On a recent weekday, the physical therapy clinic was working with UDairy Creamery and setting up the GoBabyGo Café in the front lobby of the building. Inside the pop-up ice cream stand was a harness system, designed by Steven Cope of Newark’s Accudyne Systems Inc.
The goals are for the patient to move freely without a constant concern of falling and for researchers to observe, study and monitor the movement of the patient. The café helps patients to transition back into the real world, with real interaction.
Volunteer Anne Dunlap sat in her scooter as a crowd began to gather. This was the first day the café was to be tested.
DT: Can you share a little background about your injury?
I was a seat belted, front seat passenger in an autobus collision in August 1998, weeks before I was to leave for my first year at Virginia Tech. I sustained a very severe traumatic brain injury. One of the [injury’s] many effects is that, after years of physical therapy, I still struggle with walking and balance. Doctors tell me that injuries deep within my brain make movements slow and prevent me from sensing and reacting to catch myself. After many dangerous falls, I’ve accepted that it’s best to be safe and to have physical supports such as a scooter and a walker.
DT: Was that the first time you were in a harness apparatus like the one I saw you in last week?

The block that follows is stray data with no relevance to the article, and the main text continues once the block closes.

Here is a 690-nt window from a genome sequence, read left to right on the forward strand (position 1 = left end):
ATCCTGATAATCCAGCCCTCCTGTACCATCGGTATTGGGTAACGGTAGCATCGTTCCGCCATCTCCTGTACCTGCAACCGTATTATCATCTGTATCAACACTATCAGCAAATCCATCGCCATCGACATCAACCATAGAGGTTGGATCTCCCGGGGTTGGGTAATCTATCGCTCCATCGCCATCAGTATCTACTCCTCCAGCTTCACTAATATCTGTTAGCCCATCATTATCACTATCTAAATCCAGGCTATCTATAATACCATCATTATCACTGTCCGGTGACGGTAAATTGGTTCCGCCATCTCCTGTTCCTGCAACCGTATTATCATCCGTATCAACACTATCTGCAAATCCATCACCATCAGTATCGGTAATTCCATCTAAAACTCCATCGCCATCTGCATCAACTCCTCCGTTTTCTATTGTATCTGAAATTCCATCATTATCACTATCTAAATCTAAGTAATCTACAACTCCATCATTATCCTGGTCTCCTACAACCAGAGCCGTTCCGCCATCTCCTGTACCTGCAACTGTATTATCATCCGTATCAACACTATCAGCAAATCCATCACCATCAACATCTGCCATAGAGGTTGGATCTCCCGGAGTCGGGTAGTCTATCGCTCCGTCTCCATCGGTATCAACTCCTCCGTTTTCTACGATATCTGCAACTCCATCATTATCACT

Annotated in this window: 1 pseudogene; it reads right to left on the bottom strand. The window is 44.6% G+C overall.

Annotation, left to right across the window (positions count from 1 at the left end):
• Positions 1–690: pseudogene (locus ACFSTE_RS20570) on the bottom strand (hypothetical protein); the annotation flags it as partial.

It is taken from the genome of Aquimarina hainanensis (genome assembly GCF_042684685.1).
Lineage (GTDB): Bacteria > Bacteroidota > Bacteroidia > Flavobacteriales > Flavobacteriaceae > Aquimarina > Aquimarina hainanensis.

Being in this UD PT harness was the first time in more than 15 years that I’ve had the freedom to securely move in any direction without holding on to something.
DT: Did you find it comfortable? Liberating? Or was it more challenging and exhausting?
I would have to say all of the above. I felt comfortable and liberated because I was so secure and protected I didn’t have to worry about falling. It was challenging because, although it is very safe, I still had to stay in control of my movements and be aware of my surroundings. Those who know me, though, can attest that I’m always up for a challenge.
DT: Because of the nature of the learning environment that is the STAR campus, there was a captive audience as you got into the harness. Did it bother you to have so many people observing? Is it distracting?
Not at all. This is not the first time I’ve worked with the UD [physical therapy] students and department. I not only benefit by using this myself, but I’m also helping others learn.
DT: Will you be returning to work at the Creamery at STAR?
Yes. Because of this great experience, I intend on staying and working with the café. I want this to open up new doors for me in the future. This harness allows many possibilities for me.
DT: Do you have any ice cream flavor recommendations?
One of my favorites is the “All Nighter.” It’s coffee ice cream with cookie crumbles mixed in. Coffee is one of my all-time beloved goodies, and so there is no surprise that I would love it in ice cream form!